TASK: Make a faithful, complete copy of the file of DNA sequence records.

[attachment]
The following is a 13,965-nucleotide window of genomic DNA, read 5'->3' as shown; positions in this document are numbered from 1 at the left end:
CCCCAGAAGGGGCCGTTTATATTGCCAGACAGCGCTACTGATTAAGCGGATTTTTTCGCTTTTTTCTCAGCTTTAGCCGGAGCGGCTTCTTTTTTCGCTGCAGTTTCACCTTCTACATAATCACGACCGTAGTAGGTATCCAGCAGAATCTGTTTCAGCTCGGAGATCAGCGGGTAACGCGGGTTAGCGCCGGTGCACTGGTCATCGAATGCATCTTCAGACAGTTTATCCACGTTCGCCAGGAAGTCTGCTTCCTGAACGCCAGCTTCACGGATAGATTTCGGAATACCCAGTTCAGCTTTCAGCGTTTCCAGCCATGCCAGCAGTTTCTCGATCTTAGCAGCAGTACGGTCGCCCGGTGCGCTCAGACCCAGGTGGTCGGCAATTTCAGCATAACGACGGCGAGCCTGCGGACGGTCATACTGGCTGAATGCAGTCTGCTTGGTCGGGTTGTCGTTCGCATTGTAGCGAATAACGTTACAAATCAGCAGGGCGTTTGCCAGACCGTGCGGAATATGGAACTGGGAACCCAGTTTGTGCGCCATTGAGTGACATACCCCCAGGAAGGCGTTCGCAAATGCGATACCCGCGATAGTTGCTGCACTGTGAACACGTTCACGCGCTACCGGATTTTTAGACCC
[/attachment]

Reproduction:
The following is a 13,965-nucleotide window of genomic DNA, read 5'->3' as shown; positions in this document are numbered from 1 at the left end:
CCCCAGAAGGGGCCGTTTATATTGCCAGACAGCGCTACTGATTAAGCGGATTTTTTCGCTTTTTTCTCAGCTTTAGCCGGAGCGGCTTCTTTTTTCGCTGCAGTTTCACCTTCTACATAATCACGACCGTAGTAGGTATCCAGCAGAATCTGTTTCAGCTCGGAGATCAGCGGGTAACGCGGGTTAGCGCCGGTGCACTGGTCATCGAATGCATCTTCAGACAGTTTATCCACGTTCGCCAGGAAGTCTGCTTCCTGAACGCCAGCTTCACGGATAGATTTCGGAATACCCAGTTCAGCTTTCAGCGTTTCCAGCCATGCCAGCAGTTTCTCGATCTTAGCAGCAGTACGGTCGCCCGGTGCGCTCAGACCCAGGTGGTCGGCAATTTCAGCATAACGACGGCGAGCCTGCGGACGGTCATACTGGCTGAATGCAGTCTGCTTGGTCGGGTTGTCGTTCGCATTGTAGCGAATAACGTTACAAATCAGCAGGGCGTTTGCCAGACCGTGCGGAATATGGAACTGGGAACCCAGTTTGTGCGCCATTGAGTGACATACCCCCAGGAAGGCGTTCGCAAATGCGATACCCGCGATAGTTGCTGCACTGTGAACACGTTCACGCGCTACCGGATTTTTAGACCC